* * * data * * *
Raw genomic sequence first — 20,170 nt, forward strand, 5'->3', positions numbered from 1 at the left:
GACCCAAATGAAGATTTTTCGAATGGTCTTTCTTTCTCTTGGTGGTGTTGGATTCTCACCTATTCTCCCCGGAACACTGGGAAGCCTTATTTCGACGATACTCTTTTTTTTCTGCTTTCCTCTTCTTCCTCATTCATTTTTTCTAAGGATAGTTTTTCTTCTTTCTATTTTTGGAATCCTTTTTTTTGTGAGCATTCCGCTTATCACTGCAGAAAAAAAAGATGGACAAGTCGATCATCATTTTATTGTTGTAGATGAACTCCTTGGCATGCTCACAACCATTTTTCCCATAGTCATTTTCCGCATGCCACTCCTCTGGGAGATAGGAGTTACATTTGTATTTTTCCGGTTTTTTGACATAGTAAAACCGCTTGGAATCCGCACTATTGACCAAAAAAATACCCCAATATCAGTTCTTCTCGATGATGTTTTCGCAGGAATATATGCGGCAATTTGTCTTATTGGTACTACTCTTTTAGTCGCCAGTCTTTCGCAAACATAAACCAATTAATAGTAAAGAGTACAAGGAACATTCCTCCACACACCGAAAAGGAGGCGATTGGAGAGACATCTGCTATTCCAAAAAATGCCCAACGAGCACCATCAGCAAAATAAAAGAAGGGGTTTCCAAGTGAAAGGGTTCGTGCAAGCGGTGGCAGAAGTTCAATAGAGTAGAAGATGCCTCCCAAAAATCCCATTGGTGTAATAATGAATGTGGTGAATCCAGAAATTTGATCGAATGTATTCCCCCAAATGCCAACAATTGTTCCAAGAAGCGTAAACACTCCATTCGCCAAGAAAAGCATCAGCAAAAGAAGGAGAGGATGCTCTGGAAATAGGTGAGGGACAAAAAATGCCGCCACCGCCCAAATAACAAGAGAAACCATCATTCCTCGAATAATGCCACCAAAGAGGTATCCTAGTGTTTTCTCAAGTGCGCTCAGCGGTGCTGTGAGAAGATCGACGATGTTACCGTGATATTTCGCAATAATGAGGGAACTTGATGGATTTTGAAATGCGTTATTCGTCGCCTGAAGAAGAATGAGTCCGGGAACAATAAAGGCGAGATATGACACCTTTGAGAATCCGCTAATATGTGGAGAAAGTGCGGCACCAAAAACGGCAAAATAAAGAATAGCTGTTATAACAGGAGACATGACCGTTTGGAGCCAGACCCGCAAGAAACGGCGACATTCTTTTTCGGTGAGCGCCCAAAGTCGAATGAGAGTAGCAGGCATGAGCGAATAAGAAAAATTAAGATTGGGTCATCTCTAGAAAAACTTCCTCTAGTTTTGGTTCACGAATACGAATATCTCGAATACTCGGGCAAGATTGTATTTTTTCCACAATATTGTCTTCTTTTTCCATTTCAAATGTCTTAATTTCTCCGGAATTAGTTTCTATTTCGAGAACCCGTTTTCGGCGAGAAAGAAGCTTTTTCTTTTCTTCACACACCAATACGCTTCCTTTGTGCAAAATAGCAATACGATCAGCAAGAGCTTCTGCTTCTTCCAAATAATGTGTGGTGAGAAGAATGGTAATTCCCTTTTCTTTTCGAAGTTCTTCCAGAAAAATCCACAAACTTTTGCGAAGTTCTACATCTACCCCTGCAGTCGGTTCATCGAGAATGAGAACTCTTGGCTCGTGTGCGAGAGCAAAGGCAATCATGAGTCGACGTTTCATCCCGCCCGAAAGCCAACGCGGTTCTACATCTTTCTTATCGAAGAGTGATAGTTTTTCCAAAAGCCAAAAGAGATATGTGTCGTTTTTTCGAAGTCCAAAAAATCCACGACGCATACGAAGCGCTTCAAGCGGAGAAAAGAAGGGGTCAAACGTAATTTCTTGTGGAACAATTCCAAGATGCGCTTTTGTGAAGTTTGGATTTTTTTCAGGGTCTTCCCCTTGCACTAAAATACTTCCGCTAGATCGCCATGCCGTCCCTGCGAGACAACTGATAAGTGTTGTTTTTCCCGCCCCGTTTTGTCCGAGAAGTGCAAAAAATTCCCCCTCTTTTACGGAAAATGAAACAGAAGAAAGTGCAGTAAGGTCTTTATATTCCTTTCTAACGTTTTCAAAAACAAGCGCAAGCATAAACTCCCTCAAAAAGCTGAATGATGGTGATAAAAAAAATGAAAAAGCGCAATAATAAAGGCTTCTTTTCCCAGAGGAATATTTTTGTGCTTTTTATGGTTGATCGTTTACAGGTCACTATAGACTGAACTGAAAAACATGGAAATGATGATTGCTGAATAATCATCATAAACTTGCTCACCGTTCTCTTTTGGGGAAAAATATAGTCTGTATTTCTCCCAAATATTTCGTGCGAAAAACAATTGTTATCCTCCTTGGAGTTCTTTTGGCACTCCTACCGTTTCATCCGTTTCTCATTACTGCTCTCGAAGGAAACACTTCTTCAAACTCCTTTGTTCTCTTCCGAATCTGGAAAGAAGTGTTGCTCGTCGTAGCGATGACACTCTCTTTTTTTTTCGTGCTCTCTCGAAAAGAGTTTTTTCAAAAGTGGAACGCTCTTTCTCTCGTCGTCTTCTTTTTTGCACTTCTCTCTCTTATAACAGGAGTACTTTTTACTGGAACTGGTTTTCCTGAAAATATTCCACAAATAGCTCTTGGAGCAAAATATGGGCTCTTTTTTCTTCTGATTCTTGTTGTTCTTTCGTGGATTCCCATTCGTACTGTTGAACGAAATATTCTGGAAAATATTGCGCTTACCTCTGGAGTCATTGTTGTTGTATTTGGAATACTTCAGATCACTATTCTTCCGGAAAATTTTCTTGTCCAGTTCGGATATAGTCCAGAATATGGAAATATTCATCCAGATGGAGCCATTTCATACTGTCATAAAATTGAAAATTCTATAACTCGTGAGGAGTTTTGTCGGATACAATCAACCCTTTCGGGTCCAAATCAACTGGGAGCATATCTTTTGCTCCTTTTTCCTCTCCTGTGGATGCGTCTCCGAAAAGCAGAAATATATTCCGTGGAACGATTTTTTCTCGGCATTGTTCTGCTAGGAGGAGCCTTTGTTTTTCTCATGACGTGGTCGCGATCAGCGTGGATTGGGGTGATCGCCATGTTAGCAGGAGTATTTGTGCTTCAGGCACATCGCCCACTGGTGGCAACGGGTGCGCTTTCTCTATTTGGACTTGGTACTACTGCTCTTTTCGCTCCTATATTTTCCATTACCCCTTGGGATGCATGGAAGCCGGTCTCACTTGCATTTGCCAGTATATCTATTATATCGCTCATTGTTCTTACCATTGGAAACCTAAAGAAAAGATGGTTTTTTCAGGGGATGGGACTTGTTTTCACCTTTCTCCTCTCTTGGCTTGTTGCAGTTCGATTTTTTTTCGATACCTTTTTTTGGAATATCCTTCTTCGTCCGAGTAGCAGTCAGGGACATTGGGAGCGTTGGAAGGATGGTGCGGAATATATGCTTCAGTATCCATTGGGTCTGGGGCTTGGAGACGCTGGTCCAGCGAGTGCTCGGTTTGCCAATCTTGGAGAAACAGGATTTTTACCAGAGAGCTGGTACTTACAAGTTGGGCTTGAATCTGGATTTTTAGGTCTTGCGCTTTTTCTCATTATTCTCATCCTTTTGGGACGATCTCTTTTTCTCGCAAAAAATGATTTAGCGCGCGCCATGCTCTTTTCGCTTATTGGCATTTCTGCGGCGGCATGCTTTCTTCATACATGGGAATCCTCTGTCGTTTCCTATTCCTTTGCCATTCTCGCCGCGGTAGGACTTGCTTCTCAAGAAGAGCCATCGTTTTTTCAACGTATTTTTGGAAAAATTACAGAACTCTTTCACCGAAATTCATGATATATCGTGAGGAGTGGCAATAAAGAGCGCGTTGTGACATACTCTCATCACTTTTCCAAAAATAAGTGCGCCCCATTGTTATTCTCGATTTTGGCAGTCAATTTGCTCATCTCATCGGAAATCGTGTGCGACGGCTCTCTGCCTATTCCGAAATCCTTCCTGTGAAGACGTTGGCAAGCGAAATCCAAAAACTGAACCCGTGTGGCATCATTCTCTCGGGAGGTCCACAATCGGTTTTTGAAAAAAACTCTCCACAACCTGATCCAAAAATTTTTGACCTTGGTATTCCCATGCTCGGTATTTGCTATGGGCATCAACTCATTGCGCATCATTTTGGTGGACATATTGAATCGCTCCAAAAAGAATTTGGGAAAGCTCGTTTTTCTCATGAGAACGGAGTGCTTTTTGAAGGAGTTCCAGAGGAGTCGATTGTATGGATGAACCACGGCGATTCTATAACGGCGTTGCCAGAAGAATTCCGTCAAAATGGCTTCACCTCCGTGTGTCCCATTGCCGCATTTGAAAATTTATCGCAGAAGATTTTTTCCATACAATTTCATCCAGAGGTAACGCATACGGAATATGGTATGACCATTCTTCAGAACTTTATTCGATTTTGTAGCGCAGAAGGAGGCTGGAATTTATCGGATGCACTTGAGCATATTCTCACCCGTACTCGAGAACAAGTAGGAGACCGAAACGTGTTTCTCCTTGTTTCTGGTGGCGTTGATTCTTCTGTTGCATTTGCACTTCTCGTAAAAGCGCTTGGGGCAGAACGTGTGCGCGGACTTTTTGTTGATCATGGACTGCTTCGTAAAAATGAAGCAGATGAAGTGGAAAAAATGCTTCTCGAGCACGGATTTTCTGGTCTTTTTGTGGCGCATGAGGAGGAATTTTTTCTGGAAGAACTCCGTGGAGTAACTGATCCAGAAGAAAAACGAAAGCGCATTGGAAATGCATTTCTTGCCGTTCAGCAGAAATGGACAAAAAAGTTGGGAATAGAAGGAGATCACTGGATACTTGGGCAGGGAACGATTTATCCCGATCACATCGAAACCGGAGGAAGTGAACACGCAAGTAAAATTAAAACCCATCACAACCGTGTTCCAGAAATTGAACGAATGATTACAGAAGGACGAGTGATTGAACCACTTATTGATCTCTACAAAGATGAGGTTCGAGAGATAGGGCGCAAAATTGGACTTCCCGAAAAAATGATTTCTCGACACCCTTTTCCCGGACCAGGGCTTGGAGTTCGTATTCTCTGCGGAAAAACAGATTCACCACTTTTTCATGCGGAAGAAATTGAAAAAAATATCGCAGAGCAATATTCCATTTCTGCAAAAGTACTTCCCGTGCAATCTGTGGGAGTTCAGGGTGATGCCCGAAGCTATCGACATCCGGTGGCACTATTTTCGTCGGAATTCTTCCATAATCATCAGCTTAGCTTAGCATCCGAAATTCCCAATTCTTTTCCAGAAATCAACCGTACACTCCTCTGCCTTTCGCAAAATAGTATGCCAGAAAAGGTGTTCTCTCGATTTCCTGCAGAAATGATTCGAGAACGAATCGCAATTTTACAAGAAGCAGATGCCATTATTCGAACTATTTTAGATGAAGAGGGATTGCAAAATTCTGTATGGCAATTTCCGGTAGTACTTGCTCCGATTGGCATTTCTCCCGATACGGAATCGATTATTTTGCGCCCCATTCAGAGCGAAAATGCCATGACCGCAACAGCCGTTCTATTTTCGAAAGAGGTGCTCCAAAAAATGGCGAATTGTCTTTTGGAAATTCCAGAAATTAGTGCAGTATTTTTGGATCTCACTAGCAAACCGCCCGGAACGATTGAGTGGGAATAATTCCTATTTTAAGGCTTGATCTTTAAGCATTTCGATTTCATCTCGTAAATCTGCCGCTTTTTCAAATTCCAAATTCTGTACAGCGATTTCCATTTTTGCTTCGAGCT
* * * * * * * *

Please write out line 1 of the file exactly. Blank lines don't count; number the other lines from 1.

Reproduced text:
Raw genomic sequence first — 20,170 nt, forward strand, 5'->3', positions numbered from 1 at the left: